Our first flowering plant for 2018 (atrorubens)

Another of our first flowering plants today - 18th June 2018


Besides having these lovely plants starting to open up, it has been found some of our leading plants are suffering from a sort of burn situation on their plumes, additionally some of our more high profile plants eg: the bulker/stronger hybrids look like some are rather stunted growth.  To catch up on all this check out the photos in my "orchid diary" pages by clicking here

Today whilst on my way up to see the orchids, I had another Meadow Brown butterfly and a single Small Heath, plus a pair of fighting Speckled Wood.

Robert A (from Kendal) kindly informs me that today whilst on Hutton Roof he had the following: Ringlet, Meadow Brown, Common Blue, Dark Green Fritillary, Six spot Burnet Moth.

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Sunday 17th June 2018 - Holme Stints and Holme Park Fell 0900hrs to 1100hrs "Scouring areas in search of CS Orchids x hybrids alternative parentage

Thats what I was up to today amongst other things trying to find any clues or small areas locally that could have held Heath Spotted or Marsh Orchids which in turn could have been responsible for having got with our Common Spotted Orchids to produce such beautiful hybrids like the ones shown below (and more shown in two separate groups, 1 group = 40 and 1 group = 10 approx).  All our surrounding areas are dotted here and there with the regular Common Spotted Orchid which are all patterned and either white or light pink flush as you would expect with this species.  So the dark hybrid forms we have here stand out a mile that they "ARE DIFFERENT" and followed on by a straight duo of Common Spotted Orchids.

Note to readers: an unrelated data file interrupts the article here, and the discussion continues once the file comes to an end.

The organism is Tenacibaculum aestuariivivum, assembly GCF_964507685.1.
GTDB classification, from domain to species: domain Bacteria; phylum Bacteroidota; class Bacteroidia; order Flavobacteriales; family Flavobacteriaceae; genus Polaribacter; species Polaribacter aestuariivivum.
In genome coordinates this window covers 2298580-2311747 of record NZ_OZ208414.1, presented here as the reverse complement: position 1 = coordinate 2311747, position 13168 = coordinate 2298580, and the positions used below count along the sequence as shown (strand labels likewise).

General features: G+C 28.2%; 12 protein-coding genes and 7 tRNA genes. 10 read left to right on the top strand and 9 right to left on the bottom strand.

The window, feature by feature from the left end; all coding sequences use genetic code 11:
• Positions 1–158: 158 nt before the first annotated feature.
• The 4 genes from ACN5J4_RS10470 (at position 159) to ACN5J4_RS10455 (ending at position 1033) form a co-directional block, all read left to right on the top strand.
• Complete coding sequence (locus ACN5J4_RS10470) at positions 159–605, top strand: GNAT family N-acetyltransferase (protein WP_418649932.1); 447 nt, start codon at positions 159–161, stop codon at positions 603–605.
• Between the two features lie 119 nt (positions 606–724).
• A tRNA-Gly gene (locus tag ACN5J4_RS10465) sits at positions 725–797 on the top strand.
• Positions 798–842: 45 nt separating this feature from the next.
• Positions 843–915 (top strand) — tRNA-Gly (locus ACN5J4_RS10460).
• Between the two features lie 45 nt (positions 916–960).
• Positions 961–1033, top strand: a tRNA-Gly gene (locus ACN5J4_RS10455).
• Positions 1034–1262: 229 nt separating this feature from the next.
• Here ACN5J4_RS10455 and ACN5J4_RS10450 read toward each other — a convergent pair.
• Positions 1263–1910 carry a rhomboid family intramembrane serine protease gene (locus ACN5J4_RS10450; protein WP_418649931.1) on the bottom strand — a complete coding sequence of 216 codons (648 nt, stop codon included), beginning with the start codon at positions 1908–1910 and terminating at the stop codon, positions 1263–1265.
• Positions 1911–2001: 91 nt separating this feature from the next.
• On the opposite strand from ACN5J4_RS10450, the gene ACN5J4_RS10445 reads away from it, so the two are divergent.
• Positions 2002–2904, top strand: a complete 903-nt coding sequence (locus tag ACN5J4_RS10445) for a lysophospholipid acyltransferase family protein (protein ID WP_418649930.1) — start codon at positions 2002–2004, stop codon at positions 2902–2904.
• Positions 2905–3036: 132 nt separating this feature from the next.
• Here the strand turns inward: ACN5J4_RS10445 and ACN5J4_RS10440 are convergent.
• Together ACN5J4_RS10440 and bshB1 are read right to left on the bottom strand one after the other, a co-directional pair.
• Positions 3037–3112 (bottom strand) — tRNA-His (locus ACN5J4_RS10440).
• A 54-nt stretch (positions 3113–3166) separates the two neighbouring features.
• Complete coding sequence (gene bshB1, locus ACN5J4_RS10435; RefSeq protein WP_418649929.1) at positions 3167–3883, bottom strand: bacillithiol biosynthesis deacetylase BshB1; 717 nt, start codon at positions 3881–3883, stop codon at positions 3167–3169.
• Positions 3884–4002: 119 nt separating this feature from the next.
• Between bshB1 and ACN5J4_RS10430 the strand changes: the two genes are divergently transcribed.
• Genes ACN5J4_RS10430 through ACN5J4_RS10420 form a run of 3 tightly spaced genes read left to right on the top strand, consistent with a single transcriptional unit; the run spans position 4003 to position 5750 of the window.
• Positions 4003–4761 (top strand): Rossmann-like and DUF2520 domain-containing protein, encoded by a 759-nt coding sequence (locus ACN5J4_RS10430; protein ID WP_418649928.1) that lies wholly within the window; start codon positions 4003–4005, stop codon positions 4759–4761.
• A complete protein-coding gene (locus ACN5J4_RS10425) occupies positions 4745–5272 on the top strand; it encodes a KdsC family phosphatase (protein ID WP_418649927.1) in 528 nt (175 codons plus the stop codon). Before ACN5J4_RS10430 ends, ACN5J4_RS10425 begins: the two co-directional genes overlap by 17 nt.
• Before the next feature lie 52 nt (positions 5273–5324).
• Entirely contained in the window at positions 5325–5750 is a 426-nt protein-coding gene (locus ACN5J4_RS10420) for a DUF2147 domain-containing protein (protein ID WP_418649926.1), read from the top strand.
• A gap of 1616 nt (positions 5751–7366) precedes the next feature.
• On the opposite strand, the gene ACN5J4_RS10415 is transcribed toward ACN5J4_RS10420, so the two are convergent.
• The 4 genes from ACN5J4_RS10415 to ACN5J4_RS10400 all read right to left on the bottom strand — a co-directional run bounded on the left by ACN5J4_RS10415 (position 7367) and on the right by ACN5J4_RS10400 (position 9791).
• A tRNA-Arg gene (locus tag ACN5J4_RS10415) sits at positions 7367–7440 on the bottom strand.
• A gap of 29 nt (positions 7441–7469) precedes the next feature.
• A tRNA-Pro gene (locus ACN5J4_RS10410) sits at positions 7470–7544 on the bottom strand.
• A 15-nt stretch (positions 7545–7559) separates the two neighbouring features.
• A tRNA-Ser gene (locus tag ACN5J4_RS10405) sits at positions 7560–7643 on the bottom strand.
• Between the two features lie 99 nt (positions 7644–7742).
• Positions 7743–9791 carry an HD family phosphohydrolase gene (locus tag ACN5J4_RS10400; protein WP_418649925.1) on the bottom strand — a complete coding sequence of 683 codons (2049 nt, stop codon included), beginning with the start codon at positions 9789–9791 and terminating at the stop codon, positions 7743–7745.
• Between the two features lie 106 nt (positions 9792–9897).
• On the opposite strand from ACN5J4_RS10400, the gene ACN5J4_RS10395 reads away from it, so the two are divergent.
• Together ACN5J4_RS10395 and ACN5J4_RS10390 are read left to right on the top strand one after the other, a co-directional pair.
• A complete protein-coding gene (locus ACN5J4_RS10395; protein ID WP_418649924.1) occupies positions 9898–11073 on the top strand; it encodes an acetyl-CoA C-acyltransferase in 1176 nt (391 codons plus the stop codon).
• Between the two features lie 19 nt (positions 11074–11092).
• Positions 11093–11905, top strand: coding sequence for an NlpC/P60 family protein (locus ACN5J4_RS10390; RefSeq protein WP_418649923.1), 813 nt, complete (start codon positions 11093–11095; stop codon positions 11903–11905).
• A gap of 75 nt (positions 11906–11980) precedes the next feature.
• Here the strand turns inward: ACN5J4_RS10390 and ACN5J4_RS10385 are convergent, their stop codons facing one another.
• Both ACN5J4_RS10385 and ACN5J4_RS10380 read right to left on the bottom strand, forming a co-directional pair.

Found my first of the year Eyebrights (a little cracker) found on the Fell, also found my first Small Scabious.  Lots in fact multitudes of Squinancywort on both sides of the track - never seen so much.

Yellowhammer singing away, Green Woodpecker yaffling.  Also had Common Blue male and Meadow Brown butterflies.  A little windy with a good rain shower, but can't complain and ground needs it.

A greeting with Song Thrush performing Oyk!
Bombus bombarding Marsh Thistle,
Squint I may but Squinancywort everywhere,
Watching smart the new Eyebright
Lichen Smart!













Common Spotted Orchid - normal

First Eyebright of the year from on the Fell


My first Small Scabious (Scabiosa columbaria) Click over to enlarge





Saturday 16th June 2018 - More photos from yesterday (Holme Stints and Holme Park Fell)

The thistle has almost taken over in parts of Holme Stinted Pastures, and were it has not, the bracken has made up for it.  Here are more photos which I missed out yesterday.


Polystitchum Aculeatum (Hard Shield Fern) Click over to enlarge)

Marsh Thistles have taken over, but will be great for the butterflies and eventually for the goldfinch

Marsh Thistle - Cirsium palustre

Had not realized just how beautiful the Thistle can look! perhaps it is taken for granted. There
again it may remind some people of pain!

Dropwort is really doing well on the fells and showing in good numbers

It seemed a lot closer than that did "A little bit of bread and no cheese"
I think it might be better if you click on it to enlarge!

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Friday 15th June 2018 - Holme Stints and Holme Park Fell 0900hrs to 1100hrs "Checking out some Orchids" also had first of the year "Dark Green Fritillary"